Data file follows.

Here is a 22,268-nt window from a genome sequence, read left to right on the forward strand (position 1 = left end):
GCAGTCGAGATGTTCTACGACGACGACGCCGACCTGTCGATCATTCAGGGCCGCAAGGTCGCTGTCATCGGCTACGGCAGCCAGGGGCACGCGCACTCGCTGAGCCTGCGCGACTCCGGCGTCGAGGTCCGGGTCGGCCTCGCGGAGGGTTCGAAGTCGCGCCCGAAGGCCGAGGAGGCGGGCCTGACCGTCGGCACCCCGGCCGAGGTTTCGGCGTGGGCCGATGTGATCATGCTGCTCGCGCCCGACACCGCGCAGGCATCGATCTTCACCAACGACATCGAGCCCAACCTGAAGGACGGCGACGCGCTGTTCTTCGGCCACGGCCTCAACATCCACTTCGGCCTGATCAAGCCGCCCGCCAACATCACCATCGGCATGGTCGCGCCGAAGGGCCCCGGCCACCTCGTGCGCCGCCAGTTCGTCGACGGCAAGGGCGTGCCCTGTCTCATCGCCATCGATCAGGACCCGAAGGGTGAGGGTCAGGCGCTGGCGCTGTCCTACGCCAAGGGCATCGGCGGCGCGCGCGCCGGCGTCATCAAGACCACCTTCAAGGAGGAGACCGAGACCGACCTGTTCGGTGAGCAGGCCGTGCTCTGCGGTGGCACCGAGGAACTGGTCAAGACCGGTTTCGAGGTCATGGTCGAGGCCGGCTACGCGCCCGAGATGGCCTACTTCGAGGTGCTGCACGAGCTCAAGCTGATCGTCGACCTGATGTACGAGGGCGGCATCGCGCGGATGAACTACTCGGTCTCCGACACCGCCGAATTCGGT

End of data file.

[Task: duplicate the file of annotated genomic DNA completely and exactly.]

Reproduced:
Here is a 22,268-nt window from a genome sequence, read left to right on the forward strand (position 1 = left end):
GCAGTCGAGATGTTCTACGACGACGACGCCGACCTGTCGATCATTCAGGGCCGCAAGGTCGCTGTCATCGGCTACGGCAGCCAGGGGCACGCGCACTCGCTGAGCCTGCGCGACTCCGGCGTCGAGGTCCGGGTCGGCCTCGCGGAGGGTTCGAAGTCGCGCCCGAAGGCCGAGGAGGCGGGCCTGACCGTCGGCACCCCGGCCGAGGTTTCGGCGTGGGCCGATGTGATCATGCTGCTCGCGCCCGACACCGCGCAGGCATCGATCTTCACCAACGACATCGAGCCCAACCTGAAGGACGGCGACGCGCTGTTCTTCGGCCACGGCCTCAACATCCACTTCGGCCTGATCAAGCCGCCCGCCAACATCACCATCGGCATGGTCGCGCCGAAGGGCCCCGGCCACCTCGTGCGCCGCCAGTTCGTCGACGGCAAGGGCGTGCCCTGTCTCATCGCCATCGATCAGGACCCGAAGGGTGAGGGTCAGGCGCTGGCGCTGTCCTACGCCAAGGGCATCGGCGGCGCGCGCGCCGGCGTCATCAAGACCACCTTCAAGGAGGAGACCGAGACCGACCTGTTCGGTGAGCAGGCCGTGCTCTGCGGTGGCACCGAGGAACTGGTCAAGACCGGTTTCGAGGTCATGGTCGAGGCCGGCTACGCGCCCGAGATGGCCTACTTCGAGGTGCTGCACGAGCTCAAGCTGATCGTCGACCTGATGTACGAGGGCGGCATCGCGCGGATGAACTACTCGGTCTCCGACACCGCCGAATTCGGT